Equilibrium Unemployment Theory, Second Edition
This book focuses on the modeling of the transitions in and out of unemployment, given the stochastic processes that break up jobs and lead to the formation of new jobs, and on the implications of this approach for macroeconomic equilibrium and for the efficiency of the labor market.
An equilibrium theory of unemployment assumes that firms and workers maximize their payoffs under rational expectations and that wages are determined to exploit the private gains from trade. This book focuses on the modeling of the transitions in and out of unemployment, given the stochastic processes that break up jobs and lead to the formation of new jobs, and on the implications of this approach for macroeconomic equilibrium and for the efficiency of the labor market. This approach to labor market equilibrium and unemployment has been successful in explaining the determinants of the "natural" rate of unemployment and new data on job and worker flows, in modeling the labor market in equilibrium business cycle and growth models, and in analyzing welfare policy. The second edition contains two new chapters, one on endogenous job destruction and one on search on the job and job-to-job quitting. The rest of the book has been extensively rewritten and, in several cases, simplified.
HardcoverOut of Print ISBN: 9780262161879 272 pp. | 6 in x 9 in
Paperback$50.00 X ISBN: 9780262533980 272 pp. | 6 in x 9 in
The unemployment story has many mansions, and this book owns one of them. It analyzes unemployment as a search-and-match-mediated equilibrium of flows through the labor market, set in motion by job destruction and job creation. The new edition adds endogenous job destruction and on-the-job search to the story, and can fairly claim to tell you everything you always wanted to know about search unemployment, but didn't know whom to ask.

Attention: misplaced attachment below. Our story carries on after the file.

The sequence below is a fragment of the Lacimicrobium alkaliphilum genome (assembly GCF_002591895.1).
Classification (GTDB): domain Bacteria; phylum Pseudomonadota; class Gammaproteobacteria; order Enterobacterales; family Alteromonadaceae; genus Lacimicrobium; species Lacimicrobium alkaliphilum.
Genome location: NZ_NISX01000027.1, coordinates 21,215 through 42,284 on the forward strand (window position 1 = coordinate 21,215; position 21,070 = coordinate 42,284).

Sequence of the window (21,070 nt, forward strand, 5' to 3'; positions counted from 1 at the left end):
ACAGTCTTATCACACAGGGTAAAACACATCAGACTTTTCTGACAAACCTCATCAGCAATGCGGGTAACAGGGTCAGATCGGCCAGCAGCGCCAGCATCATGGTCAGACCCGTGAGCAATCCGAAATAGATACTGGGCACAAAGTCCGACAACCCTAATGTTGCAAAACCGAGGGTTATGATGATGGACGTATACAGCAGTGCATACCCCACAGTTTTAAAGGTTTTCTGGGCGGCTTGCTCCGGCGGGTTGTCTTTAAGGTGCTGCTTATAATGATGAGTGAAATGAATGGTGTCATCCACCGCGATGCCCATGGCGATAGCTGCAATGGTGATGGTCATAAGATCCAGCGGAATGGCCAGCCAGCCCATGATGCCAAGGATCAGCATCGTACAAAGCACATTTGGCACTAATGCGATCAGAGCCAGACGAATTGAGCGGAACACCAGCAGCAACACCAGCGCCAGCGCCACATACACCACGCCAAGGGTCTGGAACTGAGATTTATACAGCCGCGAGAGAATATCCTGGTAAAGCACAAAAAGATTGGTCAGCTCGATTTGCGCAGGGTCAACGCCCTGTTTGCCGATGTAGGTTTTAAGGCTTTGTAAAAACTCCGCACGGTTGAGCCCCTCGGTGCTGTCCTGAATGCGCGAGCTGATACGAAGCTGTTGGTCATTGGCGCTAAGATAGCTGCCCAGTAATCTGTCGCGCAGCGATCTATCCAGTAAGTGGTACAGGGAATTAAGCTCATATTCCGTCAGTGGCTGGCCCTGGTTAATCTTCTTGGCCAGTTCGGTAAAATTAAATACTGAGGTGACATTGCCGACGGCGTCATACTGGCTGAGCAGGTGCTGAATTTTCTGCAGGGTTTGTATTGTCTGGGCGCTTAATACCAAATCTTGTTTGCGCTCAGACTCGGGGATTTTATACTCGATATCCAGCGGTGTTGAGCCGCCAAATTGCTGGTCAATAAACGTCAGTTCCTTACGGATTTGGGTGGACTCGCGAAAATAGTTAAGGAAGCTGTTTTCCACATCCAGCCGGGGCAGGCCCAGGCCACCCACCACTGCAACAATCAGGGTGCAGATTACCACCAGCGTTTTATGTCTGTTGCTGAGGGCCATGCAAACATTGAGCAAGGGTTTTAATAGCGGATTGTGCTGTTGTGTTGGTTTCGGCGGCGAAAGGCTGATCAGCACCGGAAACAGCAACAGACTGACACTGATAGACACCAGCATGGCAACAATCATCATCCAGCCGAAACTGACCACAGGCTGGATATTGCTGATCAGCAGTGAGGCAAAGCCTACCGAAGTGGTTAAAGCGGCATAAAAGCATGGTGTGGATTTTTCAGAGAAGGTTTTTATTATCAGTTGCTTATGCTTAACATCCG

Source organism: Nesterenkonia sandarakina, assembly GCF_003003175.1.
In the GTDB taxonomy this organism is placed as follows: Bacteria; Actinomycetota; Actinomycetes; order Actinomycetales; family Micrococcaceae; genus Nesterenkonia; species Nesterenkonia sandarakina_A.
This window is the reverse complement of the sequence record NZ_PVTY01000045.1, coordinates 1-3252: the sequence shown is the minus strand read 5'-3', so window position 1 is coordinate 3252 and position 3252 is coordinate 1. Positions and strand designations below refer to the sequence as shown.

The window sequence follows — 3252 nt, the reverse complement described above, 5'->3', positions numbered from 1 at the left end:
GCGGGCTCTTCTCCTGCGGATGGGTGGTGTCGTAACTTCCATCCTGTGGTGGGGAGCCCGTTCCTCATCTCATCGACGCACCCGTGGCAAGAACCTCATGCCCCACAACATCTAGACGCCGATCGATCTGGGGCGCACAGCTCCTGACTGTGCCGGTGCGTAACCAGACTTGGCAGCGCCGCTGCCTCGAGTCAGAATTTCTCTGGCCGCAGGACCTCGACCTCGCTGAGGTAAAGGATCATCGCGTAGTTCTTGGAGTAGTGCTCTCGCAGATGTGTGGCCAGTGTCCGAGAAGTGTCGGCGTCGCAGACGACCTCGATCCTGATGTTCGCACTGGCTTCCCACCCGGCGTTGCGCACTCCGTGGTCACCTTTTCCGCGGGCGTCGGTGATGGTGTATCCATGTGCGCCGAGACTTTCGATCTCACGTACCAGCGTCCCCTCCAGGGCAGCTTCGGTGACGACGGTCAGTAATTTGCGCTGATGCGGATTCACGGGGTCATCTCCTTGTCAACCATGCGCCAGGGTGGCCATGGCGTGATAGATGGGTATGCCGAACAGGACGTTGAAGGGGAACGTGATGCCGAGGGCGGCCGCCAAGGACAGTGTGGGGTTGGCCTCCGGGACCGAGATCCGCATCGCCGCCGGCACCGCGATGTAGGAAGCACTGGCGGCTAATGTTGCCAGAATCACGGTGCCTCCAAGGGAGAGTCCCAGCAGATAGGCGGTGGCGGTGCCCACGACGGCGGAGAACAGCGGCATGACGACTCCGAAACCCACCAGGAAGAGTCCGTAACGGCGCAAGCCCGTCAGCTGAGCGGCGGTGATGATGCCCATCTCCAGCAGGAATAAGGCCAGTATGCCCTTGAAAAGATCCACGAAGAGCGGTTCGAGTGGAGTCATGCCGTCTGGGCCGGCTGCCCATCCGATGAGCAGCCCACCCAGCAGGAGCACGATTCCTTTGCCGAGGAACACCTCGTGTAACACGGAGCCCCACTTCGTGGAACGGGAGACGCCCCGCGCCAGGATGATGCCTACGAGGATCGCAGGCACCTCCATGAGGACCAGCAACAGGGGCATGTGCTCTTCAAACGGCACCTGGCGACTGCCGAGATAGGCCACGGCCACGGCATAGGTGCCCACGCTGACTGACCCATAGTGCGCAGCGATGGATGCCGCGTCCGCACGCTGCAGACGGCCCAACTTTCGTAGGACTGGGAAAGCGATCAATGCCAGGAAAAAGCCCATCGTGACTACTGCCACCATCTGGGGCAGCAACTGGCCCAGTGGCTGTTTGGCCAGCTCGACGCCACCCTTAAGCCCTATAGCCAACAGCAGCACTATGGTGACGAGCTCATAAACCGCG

Robert M. Solow
Institute Professor of Economics, emeritus, MIT
Pissarides incorporates imoprtant new developments into equilibrium unemployment theory. A particularly important development is endogenizing job destruction as well as job creation into a unified theoretical framework. This framework, along with new data on job and worker flows, promises to provide a better understanding of unemployment.
Edward C. Prescott
Universities of Chicago and Minnesota
Pissarides provides the labor-market building blocks for the new macroeconomics. A must read for everyone in macro and labor.
Hoover Institution, Stanford University
Christopher Pissarides provides a definitive introduction to the search model of the labor market. The revised model, in dispensing with money and deriving real interest rates from real considerations, reveals itself to be a full subscriber to the natural-rate theory of unemployment. Among the several additions, the new chapter endogenizing job destruction is particularly valuable.
McVickar Professor of Political Economy, Columbia University